Cadel Evans, Anna Meares, Simon Gerrans, Nathan Hass, Caroline Buchanan, Kathy Watt, Sue Powell and Michael Milton are just a few of the cycling stars you will encounter in a new National Museum of Australia travelling exhibition due to open at the Queensland Museum in Brisbane this weekend.
Freewheeling: Cycling in Australia explores the story of Australian cycling, from our elite champions through to the role bikes have played in all our lives.
Read more below about what’s on display and how the show came about.
Perhaps it is just me, but the world seems to have gone bike mad. Bike sales have skyrocketed, more people are riding to work, going on cycling holidays, and elite racing cyclists seem to be more successful, and more visible, than ever. One could be forgiven for thinking that here in car-loving Australia all this passion for bikes was something new. But is it?
Here’s a little test. Where is one of the oldest one-day classic cycle races held every year? If you’re thinking France, Italy or the Netherlands, you’re way off. It’s Victoria. The Melbourne to Warrnambool race has been running since 1895, just 3 years younger than the oldest classic, Liège-Bastogne-Liège, in Belgium!
Over the last 18 months, I have curated a new travelling exhibition about the history and experience of cycling in Australia, called Freewheeling. As I worked – collecting objects and stories from around the country – I was overwhelmed at the depth and texture of Australia’s cycle history. Even for a cycling enthusiast like me, the richness of our bike tales was surprising and inspiring. Like most people I had taken on board the story that Europe was the real centre of cycling and we here in the big brown land had rejected the bicycle in favour of cricket, football and, of course, cars.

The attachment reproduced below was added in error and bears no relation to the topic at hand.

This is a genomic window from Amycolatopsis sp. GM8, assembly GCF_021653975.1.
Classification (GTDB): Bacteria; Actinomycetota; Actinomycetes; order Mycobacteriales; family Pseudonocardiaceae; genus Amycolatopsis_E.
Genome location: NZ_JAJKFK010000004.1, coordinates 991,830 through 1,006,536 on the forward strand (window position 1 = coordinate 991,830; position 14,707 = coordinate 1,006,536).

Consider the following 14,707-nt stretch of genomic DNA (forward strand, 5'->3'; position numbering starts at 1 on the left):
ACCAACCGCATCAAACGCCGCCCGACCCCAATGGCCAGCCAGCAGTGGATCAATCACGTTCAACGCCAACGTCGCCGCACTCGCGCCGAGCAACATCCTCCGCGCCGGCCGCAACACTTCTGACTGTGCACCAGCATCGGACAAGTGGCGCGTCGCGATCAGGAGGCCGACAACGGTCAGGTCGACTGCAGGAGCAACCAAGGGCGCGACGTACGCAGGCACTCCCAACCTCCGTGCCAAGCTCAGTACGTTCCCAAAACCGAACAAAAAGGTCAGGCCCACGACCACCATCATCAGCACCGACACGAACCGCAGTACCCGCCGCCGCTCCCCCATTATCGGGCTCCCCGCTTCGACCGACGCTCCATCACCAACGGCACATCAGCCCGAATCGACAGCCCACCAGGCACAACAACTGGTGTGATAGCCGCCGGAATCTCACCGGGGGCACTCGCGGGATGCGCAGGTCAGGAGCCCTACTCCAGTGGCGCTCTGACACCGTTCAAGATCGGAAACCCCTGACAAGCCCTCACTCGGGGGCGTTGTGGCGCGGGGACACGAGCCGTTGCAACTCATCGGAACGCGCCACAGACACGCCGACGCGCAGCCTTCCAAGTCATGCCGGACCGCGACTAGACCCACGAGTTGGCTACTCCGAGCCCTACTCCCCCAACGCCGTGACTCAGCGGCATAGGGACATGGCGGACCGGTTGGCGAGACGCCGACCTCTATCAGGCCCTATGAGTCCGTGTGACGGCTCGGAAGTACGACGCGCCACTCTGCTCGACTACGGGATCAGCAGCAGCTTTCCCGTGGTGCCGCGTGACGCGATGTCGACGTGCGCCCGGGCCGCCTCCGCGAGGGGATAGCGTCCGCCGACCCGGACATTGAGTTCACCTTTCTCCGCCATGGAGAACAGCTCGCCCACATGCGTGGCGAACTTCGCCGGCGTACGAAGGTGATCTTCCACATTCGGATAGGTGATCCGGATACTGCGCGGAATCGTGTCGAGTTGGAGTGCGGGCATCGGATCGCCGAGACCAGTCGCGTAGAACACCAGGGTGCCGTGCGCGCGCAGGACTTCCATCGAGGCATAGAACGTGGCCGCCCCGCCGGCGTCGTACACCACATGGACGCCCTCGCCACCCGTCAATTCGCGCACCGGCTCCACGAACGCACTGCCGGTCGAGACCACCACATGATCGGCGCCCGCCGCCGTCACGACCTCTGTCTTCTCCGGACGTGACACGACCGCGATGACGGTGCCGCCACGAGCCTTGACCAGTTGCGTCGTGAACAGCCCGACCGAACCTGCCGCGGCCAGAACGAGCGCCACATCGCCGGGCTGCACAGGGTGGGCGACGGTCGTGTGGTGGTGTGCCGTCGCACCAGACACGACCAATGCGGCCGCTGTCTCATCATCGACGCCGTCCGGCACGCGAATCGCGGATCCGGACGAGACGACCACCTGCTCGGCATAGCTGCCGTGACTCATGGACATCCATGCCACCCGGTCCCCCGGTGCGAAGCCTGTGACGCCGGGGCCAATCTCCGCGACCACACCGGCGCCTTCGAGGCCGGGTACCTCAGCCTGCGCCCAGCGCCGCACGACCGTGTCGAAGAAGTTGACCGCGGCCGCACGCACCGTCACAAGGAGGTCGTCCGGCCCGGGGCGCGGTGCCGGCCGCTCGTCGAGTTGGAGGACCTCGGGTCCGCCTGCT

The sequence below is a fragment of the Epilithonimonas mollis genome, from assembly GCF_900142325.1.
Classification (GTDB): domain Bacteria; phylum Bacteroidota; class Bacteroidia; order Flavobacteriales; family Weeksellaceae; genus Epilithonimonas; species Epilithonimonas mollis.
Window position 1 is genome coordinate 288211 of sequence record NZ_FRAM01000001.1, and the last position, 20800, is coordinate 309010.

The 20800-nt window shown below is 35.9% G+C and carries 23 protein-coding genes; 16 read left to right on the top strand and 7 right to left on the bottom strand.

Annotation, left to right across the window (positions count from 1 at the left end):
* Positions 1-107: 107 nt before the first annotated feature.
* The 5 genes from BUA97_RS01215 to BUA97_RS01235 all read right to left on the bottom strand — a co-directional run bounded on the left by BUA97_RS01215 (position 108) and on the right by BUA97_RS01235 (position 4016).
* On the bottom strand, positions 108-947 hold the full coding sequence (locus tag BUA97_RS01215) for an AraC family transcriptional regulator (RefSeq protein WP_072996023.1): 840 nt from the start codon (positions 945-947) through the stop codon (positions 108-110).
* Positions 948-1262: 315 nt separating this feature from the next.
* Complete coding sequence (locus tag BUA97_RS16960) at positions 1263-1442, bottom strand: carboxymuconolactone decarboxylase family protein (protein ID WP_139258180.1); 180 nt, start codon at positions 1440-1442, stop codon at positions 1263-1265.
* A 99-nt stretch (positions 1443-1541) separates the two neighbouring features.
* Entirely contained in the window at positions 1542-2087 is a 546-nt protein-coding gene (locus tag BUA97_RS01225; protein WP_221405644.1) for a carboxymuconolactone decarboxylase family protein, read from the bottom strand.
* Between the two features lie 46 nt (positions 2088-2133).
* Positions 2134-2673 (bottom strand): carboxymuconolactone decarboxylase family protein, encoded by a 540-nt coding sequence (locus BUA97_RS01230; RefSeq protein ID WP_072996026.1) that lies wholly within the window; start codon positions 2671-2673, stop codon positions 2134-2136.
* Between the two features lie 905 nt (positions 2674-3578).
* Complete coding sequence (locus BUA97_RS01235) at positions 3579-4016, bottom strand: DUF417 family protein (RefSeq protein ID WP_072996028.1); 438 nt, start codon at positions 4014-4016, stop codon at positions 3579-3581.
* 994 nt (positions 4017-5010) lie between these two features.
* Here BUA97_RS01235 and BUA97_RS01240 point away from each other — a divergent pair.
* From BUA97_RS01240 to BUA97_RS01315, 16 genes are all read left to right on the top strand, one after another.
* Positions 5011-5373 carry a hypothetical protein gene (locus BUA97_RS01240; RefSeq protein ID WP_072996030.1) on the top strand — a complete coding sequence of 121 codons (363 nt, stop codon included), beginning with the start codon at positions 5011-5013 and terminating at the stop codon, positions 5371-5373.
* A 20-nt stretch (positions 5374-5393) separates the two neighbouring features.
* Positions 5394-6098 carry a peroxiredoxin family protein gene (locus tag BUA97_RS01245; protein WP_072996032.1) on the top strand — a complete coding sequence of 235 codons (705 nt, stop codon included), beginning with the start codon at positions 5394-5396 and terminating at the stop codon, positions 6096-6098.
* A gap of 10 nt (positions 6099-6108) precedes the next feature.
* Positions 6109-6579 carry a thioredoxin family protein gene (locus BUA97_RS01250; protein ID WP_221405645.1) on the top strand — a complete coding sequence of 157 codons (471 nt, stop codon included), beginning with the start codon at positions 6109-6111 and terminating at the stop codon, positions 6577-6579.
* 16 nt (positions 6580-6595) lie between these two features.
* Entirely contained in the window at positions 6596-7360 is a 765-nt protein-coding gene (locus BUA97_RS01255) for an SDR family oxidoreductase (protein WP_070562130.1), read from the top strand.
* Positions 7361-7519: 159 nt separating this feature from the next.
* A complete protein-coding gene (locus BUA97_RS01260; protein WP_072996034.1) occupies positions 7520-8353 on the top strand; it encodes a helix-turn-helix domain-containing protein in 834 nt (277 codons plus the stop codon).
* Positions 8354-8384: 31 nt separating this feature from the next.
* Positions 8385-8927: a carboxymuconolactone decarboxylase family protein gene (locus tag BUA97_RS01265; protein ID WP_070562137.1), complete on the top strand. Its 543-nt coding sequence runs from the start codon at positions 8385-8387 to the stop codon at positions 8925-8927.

In the end, the challenge was not how much to include, but what to leave out. Australia embraced the wheel in the form of the safety bicycle in the 1880s and the love affair hasn’t dimmed. So, cramming over 140 years of cycling history into a relatively small show meant rethinking the best way to capture what cycling has meant to all Australians. Instead of a strictly chronological display or one that highlights the technical evolution of the bicycle, Freewheeling explores the different experiences and modes of cycling that have made their mark here. Ten themes each explore a different bicycle and style of cycling in a way that emphasises the experiential and visceral dimensions of riding. It looks at the thrilling danger of the early penny farthing, the revolution of the chain-driven ‘safety’ bicycle, the aerodynamic efficiency of a racing recumbent, the 1980s icon of the BMX, getting off-road on mountain bikes, long-distance touring, the joys of learning to ride a bike and, of course, racing. Australian racers have been scorching the tarmac at the highest levels, both here and overseas, since the 1890s, and this long history is an important feature of the exhibition.
As well as bikes, the exhibition is full of all manner of cycling related objects including medals, trophies, jerseys, helmets, posters and clothing. It also features fantastic images and films about every kind of cycling.
The show includes objects from Tour de France winner Cadel Evans, long distance legend Hubert Opperman, BMX racer Caroline Buchanan, cycling reporter Jim Trail, and para-cycling champions Sue Powell and Michael Milton. There’s also stories and objects from lesser known, but no less inspiring, cyclists like long-distance recumbent rider, Peter Heal, and life-long bike touring enthusiast and Audax rider, Greg Cunningham.
The Freewheeling website is growing all the time and we’d love you to get involved, sign up to this blog and contribute to the project. The blog features regular articles and photographs on a great range of subjects – from what it’s like to ride an endurance Audax event, road rage and the just plain kooky! And, in a few weeks, we’ll be launching a new project where you can upload a picture of your very first bicycle (or bike ride) and see images of other riders who have contributed to the national photo album.
Australia has a fabulous and rich cycling history. We’ve just suffered a little amnesia. I hope that this exhibition will do its bit in reminding Australians that we are a bike loving people and always have been.
Freewheeling will be on display at the Queensland Museum in Brisbane until June 2015.